A Meditation on an Empty Tomb

Oh, what it must have been like to see that empty tomb on that first Easter day! Early in the morning the day after the Sabbath, the word begins to spread, as a whispering murmur first, but then openly, in an ever louder voice, that the body of Jesus was nowhere to be found. The narrative of that blissful morning comes to us in a stream of at times conflicting stories, all of them different, yet all of them true. That is how we find them in the Gospels, confusing and bewildering, not unlike what the apostles themselves thought of them when they heard them: “their story seemed like nonsense and they did not believe them” (Lk. 24:11). And could we expect less? Should we demand a comprehensive account of an incomprehensible event? Can human words exhaust the inexhaustible mystery of the Resurrection? Confusion and perplexity are to be expected from any reliable account of such an event. How could it be otherwise when they were attempting to describe the indescribable, that a man who once was dead was now alive?

It was the women who first came to the tomb. The women who had followed him from one corner of Judea to the other; the women who had provided for him and his disciples out of their own livelihood; the women who alone stood at the foot of his Cross, the ever-faithful women! When all had fled they remained steadfast. When all had hidden they came forth. And on that blessed morning, ere the sun had risen, they set out to anoint the body of the Lord. It was to them that the message was first delivered; it was to them that the word first came, “Why do you seek the living one among the dead?” (Lk. 24:5). The divine messenger seems surprised at their surprise: “Do not be amazed! You seek Jesus of Nazareth, the crucified. He has been raised; he is not here. Behold the place where they laid him” (Mk. 16:6) But how could they not be surprised if all they had ever known was that the dead remain that way! And though the Lord had told them many times that He would die and be raised, “they did not understand the saying, and they were afraid to question him” (Mk. 9:32).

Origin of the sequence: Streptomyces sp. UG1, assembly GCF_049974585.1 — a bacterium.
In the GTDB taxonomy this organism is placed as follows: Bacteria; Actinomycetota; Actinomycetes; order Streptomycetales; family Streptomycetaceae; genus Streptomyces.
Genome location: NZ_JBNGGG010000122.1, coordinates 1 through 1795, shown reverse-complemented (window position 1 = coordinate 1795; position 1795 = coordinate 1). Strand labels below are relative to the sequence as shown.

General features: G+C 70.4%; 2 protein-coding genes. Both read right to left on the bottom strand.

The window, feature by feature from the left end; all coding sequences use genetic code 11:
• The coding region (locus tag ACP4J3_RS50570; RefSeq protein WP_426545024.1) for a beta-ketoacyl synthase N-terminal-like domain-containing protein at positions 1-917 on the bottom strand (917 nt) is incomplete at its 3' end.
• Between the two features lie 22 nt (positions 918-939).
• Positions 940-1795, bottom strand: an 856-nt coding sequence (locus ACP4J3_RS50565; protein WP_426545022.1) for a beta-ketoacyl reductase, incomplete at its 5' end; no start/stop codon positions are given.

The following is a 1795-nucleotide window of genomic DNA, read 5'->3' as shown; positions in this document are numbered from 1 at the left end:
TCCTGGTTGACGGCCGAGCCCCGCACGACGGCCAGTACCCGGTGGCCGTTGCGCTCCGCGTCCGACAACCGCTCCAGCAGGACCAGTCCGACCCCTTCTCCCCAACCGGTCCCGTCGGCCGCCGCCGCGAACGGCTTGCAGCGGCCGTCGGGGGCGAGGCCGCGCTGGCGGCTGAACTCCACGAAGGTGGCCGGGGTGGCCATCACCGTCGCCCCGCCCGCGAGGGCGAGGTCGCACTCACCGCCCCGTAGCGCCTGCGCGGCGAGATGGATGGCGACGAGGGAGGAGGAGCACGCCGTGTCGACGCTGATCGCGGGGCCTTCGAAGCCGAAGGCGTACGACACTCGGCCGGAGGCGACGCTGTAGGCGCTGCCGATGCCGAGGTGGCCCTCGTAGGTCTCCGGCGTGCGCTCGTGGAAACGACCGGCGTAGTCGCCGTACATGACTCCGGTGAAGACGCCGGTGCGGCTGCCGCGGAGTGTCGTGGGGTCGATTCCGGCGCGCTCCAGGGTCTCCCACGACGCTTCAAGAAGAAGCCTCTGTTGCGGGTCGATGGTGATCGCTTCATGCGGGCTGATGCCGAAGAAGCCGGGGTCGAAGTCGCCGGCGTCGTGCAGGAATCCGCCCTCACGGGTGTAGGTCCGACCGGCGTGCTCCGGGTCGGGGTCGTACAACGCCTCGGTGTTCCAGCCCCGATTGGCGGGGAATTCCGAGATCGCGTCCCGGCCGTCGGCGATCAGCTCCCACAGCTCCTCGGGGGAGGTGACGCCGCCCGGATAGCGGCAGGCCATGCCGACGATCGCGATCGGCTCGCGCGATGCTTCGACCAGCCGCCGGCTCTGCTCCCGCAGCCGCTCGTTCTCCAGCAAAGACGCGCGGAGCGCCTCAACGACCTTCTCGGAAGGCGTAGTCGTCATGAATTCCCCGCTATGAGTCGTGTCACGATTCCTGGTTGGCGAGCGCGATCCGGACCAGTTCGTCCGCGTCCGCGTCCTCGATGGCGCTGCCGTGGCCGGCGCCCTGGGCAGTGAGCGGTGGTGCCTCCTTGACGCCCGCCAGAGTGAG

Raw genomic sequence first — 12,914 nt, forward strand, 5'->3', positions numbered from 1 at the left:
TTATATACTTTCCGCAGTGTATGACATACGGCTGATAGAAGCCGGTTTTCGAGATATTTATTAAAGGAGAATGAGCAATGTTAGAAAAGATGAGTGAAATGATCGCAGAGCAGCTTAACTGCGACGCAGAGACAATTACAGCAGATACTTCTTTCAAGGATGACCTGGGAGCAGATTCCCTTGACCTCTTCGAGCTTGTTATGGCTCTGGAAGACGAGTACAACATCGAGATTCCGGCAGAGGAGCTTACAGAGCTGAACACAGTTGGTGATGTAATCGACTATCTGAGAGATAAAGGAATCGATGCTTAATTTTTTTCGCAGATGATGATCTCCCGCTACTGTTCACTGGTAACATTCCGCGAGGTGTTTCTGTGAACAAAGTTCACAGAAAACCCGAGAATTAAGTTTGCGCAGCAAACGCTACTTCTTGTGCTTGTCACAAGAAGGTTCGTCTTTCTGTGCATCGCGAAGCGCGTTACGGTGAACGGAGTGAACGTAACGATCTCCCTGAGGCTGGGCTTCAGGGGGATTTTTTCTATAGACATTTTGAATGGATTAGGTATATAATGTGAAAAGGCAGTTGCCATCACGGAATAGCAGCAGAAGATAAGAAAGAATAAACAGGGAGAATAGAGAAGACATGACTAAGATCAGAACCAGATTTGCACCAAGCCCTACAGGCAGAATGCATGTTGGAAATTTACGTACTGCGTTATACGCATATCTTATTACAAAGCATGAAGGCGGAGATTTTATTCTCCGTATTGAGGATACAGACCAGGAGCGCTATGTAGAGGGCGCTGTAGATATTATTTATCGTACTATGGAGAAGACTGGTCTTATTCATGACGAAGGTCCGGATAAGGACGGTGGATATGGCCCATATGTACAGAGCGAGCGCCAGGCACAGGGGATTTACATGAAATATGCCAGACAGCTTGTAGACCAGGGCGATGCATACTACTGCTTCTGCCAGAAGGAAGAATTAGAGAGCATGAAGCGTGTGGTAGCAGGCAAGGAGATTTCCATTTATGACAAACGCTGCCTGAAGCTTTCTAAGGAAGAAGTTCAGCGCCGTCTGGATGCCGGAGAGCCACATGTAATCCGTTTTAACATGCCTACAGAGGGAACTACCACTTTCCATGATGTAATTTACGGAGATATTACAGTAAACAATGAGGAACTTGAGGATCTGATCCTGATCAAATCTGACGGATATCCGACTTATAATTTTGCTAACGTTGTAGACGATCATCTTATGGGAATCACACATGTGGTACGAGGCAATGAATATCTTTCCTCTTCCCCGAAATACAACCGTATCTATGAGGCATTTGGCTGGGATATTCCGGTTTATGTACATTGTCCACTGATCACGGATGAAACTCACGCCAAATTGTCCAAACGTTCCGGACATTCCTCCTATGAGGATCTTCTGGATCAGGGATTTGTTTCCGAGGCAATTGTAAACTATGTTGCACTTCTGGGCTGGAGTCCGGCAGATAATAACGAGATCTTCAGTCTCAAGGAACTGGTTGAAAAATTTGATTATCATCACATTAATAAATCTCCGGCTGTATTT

What of that most faithful of all women, Mary, the mother of the Lord? There is no record, written or spoken, of her encountering her Son on that morning. And yet, would not the new Adam seek before anyone else the new Eve? This is something that is not given to us to know, and perhaps human curiosity should not dwell on what God has reserved for her alone to know.

We do, however, know of that other Mary, the one from Magdala, the one who was forgiven much because she had loved much. We know from St. John that she was the first to see the risen Christ, she was the first to touch Him, to verify that the Resurrection was not a dream or an illusion, but a reality hitherto unknown. She is commissioned with telling the others, and so becomes the apostle to the apostles, the herald of the risen Lord.

The Resurrection by El Greco

The Resurrection by El Greco

The apostles, still sunk in their grief and in the guilt of their betrayal, dismiss her message as nonsense. Not even the testimony of the other women is enough to break through their hardened and bitter hearts. But something stirs in Peter and in the beloved disciple. He jumps up and runs towards the tomb with his eyes still throbbing from the tears that followed his denial. The rock was not broken by the sea of tears, it only found its strength again. The beloved disciple follows behind. With nimble feet he passes Peter and arrives there first. Everything is as the women had described. In deference to Peter he does not enter but waits. Undying hope was burning in the breast of that most pure of all the apostles! Not in vain had he rested his head on the heart of Our Lord! Soon thereafter Peter would come tumbling along, like a boulder rolling down a hill, and see the stone that had blocked the entrance to the tomb. What a sight it must have been to see the two rocks, one in front of the other. The one standing for Christ’s Church and the one rolled aside for the power of death. “And the gates of the netherworld shall not prevail against it” (Mt. 16:18) Peter entered the tomb and John behind him, and they gazed into the darkness, into the unfathomable depths of the mystery that is beyond human understanding and which human words cannot convey. It was in gazing into it that they finally understood. They saw and they believed.

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